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Published byKrista Rhymer Modified about 1 year ago

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Objective: To identify influential points in scatterplots and make sense of bivariate relationships

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Linear regression only works for linear models. (That sounds obvious, but when you fit a regression, you can’t take it for granted.) A curved relationship between two variables might not be apparent when looking at a scatterplot alone, but will be more obvious in a plot of the residuals. o Remember, we want to see “nothing” in a plot of the residuals.

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The scatterplot of residuals against Duration of emperor penguin dives holds a surprise. The Linearity Assumption says we should not see a pattern, but instead there is a bend. Even though it means checking the Straight Enough Condition after you find the regression, it’s always good to check your scatterplot of the residuals for bends that you might have overlooked in the original scatterplot.

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Linear models give a predicted value for each case in the data. We cannot assume that a linear relationship in the data exists beyond the range of the data. The farther the new x value is from the mean in x, the less trust we should place in the predicted value. extrapolation Once we venture into new x territory, such a prediction is called an extrapolation.

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Extrapolations are uncertain because they require the additional—and very questionable — assumption that nothing about the relationship between x and y changes even at extreme values of x. Extrapolations can get you into deep trouble when working for a company in the future. You’re better off not making extrapolations.

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Here is a timeplot of the Energy Information Administration (EIA) predictions and actual prices of oil barrel prices. How did forecasters do? They seemed to have missed a sharp run-up in oil prices in the past few years.

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Extrapolation is always dangerous. But, when the x-variable in the model is time, extrapolation becomes an attempt to peer into the future. Knowing that extrapolation is dangerous doesn’t stop people. The temptation to see into the future is hard to resist. If you must extrapolate into the future, at least don’t believe that the prediction will come true. Here’s some more realistic advice: If you must extrapolate into the future, at least don’t believe that the prediction will come true.

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Outlying points can strongly influence a regression. Even a single point far from the body of the data can dominate the analysis. outlier o Any point that stands away from the others can be called an outlier and deserves your special attention.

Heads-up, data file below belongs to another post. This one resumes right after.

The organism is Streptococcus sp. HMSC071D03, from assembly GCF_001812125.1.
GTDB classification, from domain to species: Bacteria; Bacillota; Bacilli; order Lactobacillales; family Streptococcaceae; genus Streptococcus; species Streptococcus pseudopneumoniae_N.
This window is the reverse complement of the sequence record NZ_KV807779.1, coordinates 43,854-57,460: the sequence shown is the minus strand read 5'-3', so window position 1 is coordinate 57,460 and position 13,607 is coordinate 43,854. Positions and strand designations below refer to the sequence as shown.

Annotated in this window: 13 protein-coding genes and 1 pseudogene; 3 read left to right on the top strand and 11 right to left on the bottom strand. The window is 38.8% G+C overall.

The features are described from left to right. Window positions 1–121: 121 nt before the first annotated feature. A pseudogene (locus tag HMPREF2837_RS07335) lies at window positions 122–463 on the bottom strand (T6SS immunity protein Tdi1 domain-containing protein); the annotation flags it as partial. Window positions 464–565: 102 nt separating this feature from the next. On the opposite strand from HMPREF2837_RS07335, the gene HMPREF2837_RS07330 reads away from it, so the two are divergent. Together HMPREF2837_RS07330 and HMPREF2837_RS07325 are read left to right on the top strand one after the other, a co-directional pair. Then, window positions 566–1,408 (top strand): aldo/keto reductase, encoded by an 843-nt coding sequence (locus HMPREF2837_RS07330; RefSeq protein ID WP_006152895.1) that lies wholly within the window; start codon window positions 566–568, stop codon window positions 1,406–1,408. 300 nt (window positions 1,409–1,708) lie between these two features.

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The following scatterplot shows that something was awry in Palm Beach County, Florida, during the 2000 presidential election…

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The red line shows the effects that one unusual point can have on a regression:

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influential We say that a point is influential if omitting it from the analysis gives a very different model (i.e. the point doesn’t line up with the general pattern). The extraordinarily large shoe size gives the data point high leverage. Wherever the IQ is, the line will follow!

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Warning: o Influential points can hide in plots of residuals. o Points with high leverage pull the line close to them, so they often have small residuals. o You’ll see influential points more easily in scatterplots of the original data or by finding a regression model with and without the points. Let’s Explore! o http://www.shodor.org/interactivate/activities/Regression/ http://www.shodor.org/interactivate/activities/Regression/

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R 2 there is no way to conclude from a regression alone that one variable causes the other. No matter how strong the association, no matter how large the R 2 value, no matter how straight the line, there is no way to conclude from a regression alone that one variable causes the other. o There’s always the possibility that some third variable is driving both of the variables you have observed. lurking variable With observational data, as opposed to data from a designed experiment, there is no way to be sure that a lurking variable is not the cause of any apparent association.

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This new scatterplot shows that the average life expectancy for a country is related to the number of televisions per person in that country:

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Day 1: Day 1: pp. 214-221 # 1, 3, 12, 13, 15 Day 2: Day 2: pp. 214-221 # 20, 25, 33

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